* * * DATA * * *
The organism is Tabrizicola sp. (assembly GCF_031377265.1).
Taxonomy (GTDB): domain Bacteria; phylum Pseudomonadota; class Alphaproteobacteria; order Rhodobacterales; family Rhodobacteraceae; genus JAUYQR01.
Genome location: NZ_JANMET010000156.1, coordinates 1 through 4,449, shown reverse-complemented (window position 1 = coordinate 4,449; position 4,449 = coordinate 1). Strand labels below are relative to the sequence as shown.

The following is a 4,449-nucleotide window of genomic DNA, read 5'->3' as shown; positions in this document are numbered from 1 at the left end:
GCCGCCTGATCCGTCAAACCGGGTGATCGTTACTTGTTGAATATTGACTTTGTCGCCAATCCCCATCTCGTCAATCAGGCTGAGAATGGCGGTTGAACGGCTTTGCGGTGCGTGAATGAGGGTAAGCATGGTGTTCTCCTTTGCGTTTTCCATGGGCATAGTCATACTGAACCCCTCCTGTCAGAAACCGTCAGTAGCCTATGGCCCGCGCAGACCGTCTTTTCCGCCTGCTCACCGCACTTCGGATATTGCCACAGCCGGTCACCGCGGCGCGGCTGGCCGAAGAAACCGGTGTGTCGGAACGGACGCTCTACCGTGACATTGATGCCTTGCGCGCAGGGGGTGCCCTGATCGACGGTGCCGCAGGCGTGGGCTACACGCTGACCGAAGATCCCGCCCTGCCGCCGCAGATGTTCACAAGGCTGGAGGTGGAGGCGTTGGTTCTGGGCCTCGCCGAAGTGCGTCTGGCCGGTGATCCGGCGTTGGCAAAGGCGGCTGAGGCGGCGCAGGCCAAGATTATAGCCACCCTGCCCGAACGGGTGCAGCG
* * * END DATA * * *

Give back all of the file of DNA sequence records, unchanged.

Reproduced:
The organism is Tabrizicola sp. (assembly GCF_031377265.1).
Taxonomy (GTDB): domain Bacteria; phylum Pseudomonadota; class Alphaproteobacteria; order Rhodobacterales; family Rhodobacteraceae; genus JAUYQR01.
Genome location: NZ_JANMET010000156.1, coordinates 1 through 4,449, shown reverse-complemented (window position 1 = coordinate 4,449; position 4,449 = coordinate 1). Strand labels below are relative to the sequence as shown.

The following is a 4,449-nucleotide window of genomic DNA, read 5'->3' as shown; positions in this document are numbered from 1 at the left end:
GCCGCCTGATCCGTCAAACCGGGTGATCGTTACTTGTTGAATATTGACTTTGTCGCCAATCCCCATCTCGTCAATCAGGCTGAGAATGGCGGTTGAACGGCTTTGCGGTGCGTGAATGAGGGTAAGCATGGTGTTCTCCTTTGCGTTTTCCATGGGCATAGTCATACTGAACCCCTCCTGTCAGAAACCGTCAGTAGCCTATGGCCCGCGCAGACCGTCTTTTCCGCCTGCTCACCGCACTTCGGATATTGCCACAGCCGGTCACCGCGGCGCGGCTGGCCGAAGAAACCGGTGTGTCGGAACGGACGCTCTACCGTGACATTGATGCCTTGCGCGCAGGGGGTGCCCTGATCGACGGTGCCGCAGGCGTGGGCTACACGCTGACCGAAGATCCCGCCCTGCCGCCGCAGATGTTCACAAGGCTGGAGGTGGAGGCGTTGGTTCTGGGCCTCGCCGAAGTGCGTCTGGCCGGTGATCCGGCGTTGGCAAAGGCGGCTGAGGCGGCGCAGGCCAAGATTATAGCCACCCTGCCCGAACGGGTGCAGCG